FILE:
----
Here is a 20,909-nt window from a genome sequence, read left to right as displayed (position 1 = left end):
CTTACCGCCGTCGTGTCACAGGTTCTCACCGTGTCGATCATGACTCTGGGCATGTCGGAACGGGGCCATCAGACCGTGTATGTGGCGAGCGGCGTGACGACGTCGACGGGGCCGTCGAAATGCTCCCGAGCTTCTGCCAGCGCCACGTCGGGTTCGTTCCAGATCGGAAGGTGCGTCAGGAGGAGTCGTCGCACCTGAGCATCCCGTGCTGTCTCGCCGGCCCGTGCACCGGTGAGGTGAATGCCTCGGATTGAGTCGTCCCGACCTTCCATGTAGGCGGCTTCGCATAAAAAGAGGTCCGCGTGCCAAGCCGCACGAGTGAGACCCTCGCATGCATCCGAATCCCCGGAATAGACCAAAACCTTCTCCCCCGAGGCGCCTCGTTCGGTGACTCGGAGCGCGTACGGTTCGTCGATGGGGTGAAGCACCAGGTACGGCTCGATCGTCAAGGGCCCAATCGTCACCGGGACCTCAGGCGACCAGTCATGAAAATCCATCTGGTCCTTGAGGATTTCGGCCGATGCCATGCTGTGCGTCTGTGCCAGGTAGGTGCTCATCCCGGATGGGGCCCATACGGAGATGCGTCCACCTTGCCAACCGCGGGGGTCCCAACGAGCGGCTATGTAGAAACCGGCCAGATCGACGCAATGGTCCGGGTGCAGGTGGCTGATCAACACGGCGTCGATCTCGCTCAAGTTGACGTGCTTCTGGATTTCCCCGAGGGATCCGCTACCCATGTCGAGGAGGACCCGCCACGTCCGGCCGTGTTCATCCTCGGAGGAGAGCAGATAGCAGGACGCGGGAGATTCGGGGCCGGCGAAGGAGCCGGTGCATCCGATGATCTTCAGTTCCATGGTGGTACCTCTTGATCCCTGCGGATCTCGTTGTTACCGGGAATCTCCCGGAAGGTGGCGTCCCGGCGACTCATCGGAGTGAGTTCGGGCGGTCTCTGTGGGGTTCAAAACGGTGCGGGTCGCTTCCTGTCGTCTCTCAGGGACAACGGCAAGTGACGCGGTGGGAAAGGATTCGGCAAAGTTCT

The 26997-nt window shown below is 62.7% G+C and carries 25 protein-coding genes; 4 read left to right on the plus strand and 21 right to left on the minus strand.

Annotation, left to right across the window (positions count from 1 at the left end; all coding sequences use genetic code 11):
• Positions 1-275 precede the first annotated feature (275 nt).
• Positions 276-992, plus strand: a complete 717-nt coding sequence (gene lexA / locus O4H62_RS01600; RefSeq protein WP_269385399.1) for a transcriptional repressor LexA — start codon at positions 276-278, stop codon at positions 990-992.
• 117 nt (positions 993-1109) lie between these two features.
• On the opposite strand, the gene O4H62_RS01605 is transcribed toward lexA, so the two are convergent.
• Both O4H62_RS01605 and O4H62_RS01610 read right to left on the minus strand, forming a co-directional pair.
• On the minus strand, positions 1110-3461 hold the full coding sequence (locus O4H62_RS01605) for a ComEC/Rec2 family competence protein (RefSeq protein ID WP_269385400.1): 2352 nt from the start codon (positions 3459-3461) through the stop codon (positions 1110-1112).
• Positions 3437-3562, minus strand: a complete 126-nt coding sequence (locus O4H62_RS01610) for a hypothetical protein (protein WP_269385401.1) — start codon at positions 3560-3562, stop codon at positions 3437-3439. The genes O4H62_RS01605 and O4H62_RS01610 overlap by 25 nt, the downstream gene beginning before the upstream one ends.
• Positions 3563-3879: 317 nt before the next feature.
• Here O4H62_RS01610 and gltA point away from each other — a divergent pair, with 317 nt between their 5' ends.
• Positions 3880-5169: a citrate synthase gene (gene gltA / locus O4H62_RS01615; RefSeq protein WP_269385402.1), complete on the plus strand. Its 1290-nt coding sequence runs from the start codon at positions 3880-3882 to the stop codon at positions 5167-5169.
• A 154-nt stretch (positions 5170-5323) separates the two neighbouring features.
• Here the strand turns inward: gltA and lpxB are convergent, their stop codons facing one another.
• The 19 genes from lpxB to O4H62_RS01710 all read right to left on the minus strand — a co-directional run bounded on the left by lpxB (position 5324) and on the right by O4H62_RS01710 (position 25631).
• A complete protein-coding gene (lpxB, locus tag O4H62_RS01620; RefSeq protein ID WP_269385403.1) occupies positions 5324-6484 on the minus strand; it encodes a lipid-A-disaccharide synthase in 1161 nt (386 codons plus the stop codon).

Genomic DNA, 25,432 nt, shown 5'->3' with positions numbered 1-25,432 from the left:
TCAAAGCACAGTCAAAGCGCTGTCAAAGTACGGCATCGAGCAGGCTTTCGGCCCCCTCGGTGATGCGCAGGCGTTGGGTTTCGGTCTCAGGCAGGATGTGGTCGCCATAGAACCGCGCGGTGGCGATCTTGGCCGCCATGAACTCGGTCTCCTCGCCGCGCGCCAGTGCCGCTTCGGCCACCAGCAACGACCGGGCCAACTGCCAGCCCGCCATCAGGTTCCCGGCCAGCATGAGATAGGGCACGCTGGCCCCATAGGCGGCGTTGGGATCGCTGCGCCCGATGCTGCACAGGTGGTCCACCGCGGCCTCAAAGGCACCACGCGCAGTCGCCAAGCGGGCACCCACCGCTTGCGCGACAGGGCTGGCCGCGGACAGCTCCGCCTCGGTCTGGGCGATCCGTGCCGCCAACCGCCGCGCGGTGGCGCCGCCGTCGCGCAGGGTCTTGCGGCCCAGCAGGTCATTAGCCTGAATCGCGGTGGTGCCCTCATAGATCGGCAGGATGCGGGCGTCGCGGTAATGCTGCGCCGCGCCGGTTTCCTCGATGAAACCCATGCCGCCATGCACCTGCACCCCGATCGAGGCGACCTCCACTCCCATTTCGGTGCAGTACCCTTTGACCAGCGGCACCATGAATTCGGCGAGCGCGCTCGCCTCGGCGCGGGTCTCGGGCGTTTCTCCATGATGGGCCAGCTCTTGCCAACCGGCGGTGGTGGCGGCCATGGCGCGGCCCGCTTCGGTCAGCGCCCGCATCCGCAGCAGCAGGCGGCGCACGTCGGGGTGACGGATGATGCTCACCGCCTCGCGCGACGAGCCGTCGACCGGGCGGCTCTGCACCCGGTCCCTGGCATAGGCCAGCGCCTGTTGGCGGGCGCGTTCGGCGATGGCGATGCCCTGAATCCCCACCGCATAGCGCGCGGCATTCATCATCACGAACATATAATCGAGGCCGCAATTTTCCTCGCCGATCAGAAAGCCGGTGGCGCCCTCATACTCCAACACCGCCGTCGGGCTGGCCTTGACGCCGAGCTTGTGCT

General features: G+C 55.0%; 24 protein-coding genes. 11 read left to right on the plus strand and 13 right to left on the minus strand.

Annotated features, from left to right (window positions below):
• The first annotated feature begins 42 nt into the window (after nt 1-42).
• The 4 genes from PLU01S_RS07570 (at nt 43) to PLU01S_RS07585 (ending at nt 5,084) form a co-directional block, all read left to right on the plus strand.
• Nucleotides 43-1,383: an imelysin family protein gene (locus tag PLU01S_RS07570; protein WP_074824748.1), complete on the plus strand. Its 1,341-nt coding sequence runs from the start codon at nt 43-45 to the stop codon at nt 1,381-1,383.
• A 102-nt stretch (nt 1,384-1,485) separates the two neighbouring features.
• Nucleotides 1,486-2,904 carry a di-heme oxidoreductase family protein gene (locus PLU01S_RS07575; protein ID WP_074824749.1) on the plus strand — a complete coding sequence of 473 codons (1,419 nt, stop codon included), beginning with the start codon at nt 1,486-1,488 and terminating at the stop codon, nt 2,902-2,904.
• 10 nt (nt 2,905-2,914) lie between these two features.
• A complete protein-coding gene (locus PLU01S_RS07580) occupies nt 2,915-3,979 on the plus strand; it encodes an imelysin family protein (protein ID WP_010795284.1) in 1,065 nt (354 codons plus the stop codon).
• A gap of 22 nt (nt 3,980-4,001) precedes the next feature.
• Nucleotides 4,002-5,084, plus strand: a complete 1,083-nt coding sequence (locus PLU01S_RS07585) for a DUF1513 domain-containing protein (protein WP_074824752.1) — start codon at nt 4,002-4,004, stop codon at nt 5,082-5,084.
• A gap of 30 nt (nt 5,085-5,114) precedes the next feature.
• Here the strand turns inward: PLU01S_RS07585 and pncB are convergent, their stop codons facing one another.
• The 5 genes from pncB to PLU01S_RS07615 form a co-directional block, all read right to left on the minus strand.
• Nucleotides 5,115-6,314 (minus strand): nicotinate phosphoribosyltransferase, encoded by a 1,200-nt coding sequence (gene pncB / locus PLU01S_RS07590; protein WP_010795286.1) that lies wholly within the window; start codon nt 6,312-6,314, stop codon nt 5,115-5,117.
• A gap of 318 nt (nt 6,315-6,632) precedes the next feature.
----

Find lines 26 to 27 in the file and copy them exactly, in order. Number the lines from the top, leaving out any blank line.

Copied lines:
• A 102-nt stretch (nt 1,384-1,485) separates the two neighbouring features.
• Nucleotides 1,486-2,904 carry a di-heme oxidoreductase family protein gene (locus PLU01S_RS07575; protein ID WP_074824749.1) on the plus strand — a complete coding sequence of 473 codons (1,419 nt, stop codon included), beginning with the start codon at nt 1,486-1,488 and terminating at the stop codon, nt 2,902-2,904.